technology

The border wall blitz, brought to you by Donald Trump and Mike Pence
Dramatic week ends with president touting barrier of ‘steel that has concrete inside’

President Donald Trump and Vice President Mike Pence arrive to the Capitol to on Wednesday to urge Senate Republicans to hold the line on his proposed southern border wall and a record-tying partial government shutdown. (Tom Williams/CQ Roll Call)

Eager to shift public opinion in favor of taxpayers funding a southern border wall as part of any legislation to reopen a quarter of the federal government, the White House has deployed its top guns, President Donald Trump and Vice President Mike Pence, on a public relations blitz.

Several polls show about half of Americans blame the president for the shutdown, while around 35 percent blame Democrats. What’s more, Trump’s approval rating has dipped during the 21-day funding lapse that has left 800,000 federal workers furloughed and without paychecks Friday for the first time. Even a survey by Rassmussen Reports — typically more friendly to conservatives like the president — found most Republicans who responded see a wall as effective but not an emergency.

Trump continues trying to rewrite his own Mexico paying for wall history
Reporter: ‘You proposed that in your campaign, sir.’ POTUS: ‘No.’

President Donald Trump twice on Thursday tried to explain that Mexico wasn’t going to literally write a check to pay for his southern border wall. (Mark Wilson/Getty Images)

President Donald Trump on Friday morning continued practicing revisionist history over his campaign-trail pledge to make Mexico pay for his proposed southern border wall that has pushed a partial government shutdown into its 21st day.

The president twice on Thursday raised brows as he flatly denied ever saying that America’s southern neighbor would foot the bill for the border structure that he is struggling to obtain funds for from the U.S. Congress.

Fintech sector hurt by shutdown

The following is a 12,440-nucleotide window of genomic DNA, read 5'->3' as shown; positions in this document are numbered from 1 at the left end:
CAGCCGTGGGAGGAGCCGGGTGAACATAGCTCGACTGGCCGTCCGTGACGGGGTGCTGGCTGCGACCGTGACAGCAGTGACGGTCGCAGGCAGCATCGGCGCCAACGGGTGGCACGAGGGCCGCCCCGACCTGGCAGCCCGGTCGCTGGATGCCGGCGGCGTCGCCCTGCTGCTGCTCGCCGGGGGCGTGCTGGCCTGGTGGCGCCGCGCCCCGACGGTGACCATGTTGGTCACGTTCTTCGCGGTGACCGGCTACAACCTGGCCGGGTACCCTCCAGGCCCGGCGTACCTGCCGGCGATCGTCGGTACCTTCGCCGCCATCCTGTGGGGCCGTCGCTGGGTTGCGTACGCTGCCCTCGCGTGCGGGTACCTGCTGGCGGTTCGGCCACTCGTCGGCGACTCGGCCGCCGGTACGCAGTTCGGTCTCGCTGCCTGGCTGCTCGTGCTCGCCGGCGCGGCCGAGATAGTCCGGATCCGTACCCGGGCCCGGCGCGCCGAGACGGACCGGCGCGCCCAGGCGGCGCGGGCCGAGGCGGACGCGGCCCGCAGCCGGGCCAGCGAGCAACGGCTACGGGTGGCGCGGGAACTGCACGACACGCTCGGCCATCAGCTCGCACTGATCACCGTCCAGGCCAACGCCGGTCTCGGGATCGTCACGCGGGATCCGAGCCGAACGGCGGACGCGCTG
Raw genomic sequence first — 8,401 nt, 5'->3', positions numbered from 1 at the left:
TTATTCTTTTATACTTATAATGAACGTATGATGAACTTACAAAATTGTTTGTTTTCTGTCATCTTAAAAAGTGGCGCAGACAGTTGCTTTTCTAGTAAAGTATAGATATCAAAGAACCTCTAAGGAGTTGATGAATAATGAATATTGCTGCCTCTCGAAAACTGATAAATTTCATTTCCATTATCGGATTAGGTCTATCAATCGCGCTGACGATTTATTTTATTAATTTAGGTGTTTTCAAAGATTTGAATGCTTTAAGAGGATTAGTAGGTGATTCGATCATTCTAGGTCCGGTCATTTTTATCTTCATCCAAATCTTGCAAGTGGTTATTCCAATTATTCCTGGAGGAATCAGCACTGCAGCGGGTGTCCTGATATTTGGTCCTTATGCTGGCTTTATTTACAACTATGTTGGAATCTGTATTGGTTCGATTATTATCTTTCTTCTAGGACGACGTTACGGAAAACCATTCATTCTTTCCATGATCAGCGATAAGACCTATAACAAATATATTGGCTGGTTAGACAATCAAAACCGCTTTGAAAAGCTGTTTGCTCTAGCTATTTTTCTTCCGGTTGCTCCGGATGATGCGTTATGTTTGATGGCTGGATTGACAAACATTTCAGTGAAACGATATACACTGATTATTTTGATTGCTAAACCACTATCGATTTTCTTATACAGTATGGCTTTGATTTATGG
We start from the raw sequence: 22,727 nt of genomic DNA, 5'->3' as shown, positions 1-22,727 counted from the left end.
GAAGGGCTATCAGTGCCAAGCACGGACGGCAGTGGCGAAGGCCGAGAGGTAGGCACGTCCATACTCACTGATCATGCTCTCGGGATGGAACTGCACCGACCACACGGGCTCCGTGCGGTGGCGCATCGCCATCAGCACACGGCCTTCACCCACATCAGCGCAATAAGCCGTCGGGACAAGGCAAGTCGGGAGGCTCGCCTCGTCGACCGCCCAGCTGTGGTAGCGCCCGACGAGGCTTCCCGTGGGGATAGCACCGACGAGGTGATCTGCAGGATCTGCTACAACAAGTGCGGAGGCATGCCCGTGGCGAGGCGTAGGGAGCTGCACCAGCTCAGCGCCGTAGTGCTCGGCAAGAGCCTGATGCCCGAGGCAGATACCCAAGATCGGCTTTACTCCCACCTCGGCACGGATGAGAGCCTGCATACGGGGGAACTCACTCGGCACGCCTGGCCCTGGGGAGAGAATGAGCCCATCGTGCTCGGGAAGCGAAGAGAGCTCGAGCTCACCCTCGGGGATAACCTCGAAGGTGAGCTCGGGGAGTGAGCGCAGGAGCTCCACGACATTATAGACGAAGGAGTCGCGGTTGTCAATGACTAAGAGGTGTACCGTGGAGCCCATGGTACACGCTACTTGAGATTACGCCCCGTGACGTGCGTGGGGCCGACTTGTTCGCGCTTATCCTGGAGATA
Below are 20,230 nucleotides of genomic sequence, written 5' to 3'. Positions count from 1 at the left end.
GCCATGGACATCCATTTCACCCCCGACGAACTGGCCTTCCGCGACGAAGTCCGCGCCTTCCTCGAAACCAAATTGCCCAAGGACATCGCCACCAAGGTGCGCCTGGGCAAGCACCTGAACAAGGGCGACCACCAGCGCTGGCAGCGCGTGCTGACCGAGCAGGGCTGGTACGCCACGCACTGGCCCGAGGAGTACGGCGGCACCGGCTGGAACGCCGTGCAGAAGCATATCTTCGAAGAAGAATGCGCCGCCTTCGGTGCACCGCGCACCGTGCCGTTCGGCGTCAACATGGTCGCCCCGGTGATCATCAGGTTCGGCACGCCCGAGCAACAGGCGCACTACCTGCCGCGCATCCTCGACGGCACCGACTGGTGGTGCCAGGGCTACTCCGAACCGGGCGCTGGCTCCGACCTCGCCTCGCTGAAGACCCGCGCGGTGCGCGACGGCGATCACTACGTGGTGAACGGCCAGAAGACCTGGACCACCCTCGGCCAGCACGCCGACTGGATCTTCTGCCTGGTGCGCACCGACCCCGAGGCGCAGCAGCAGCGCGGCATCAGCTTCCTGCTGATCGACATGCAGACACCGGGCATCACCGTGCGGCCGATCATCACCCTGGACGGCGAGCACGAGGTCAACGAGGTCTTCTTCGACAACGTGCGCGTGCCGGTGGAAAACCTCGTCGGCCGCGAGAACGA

Federal government’s influence more expansive than expected

The government shutdown is starting to create serious problems for financial technology firms and has put some policy development on hold. (Ethan Miller/Getty Images file photo)

ANALYSIS — The consequences of the partial government shutdown for the poor, the environment, federal employees and those relying on government services or benefits have become painfully evident, and are getting worse. The shutdown is also starting to create serious problems for financial technology firms — slowing dealmaking, impairing supervision and casting a pall over the presumed pre-eminence of the U.S. as a fintech superpower.

It’s coming as quite a surprise for many Silicon Valley investors and Wall Street firms that have long viewed the federal government as a drag on innovation rather than a facilitator of it.

Fake Rep. Tom Malinowski account suspended, but House website still links to it
Capitol Police are searching for the impersonator

A fake Twitter account impersonating Rep. Tom Malinowski, D-N.J., was linked on his official House website. (Photo By Tom Williams/CQ Roll Call)

A fake Twitter account claiming to be New Jersey Democratic Rep. Tom Malinowski is under investigation by Capitol Police. But the account, which was set up as recently as Wednesday, is featured on the freshman congressman’s official House website.

The @CongMalinowski account sparked confusion, because it popped up right when other newly sworn-in lawmakers were creating their official House accounts, which clearly identify their position in Congress and must adhere to official rules.

Fireworks and presidential threats send shutdown talks careening into chaos
Sides trade vicious barbs, allegations after Trump abruptly leaves Situation Room meeting

President Donald Trump, flanked from left by Sen. Lindsey Graham, R-S.C., Sen. John Barrasso, R-Wyo., Senate Majority Whip John Thune, R-S. D., Vice President Mike Pence, Sen. Roy Blunt, R-Mo., and Senate Majority Leader Mitch McConnell, R-Ky., stops to speak to reporters in the Capitol Wednesday following his lunch about the shutdown with Senate Republicans. (Bill Clark/CQ Roll Call)

Talks toward ending the partial government shutdown hit a new low Wednesday when fireworks broke out at the White House, with President Donald Trump abruptly leaving a meeting with congressional leaders after yet another flap over his proposed southern border wall.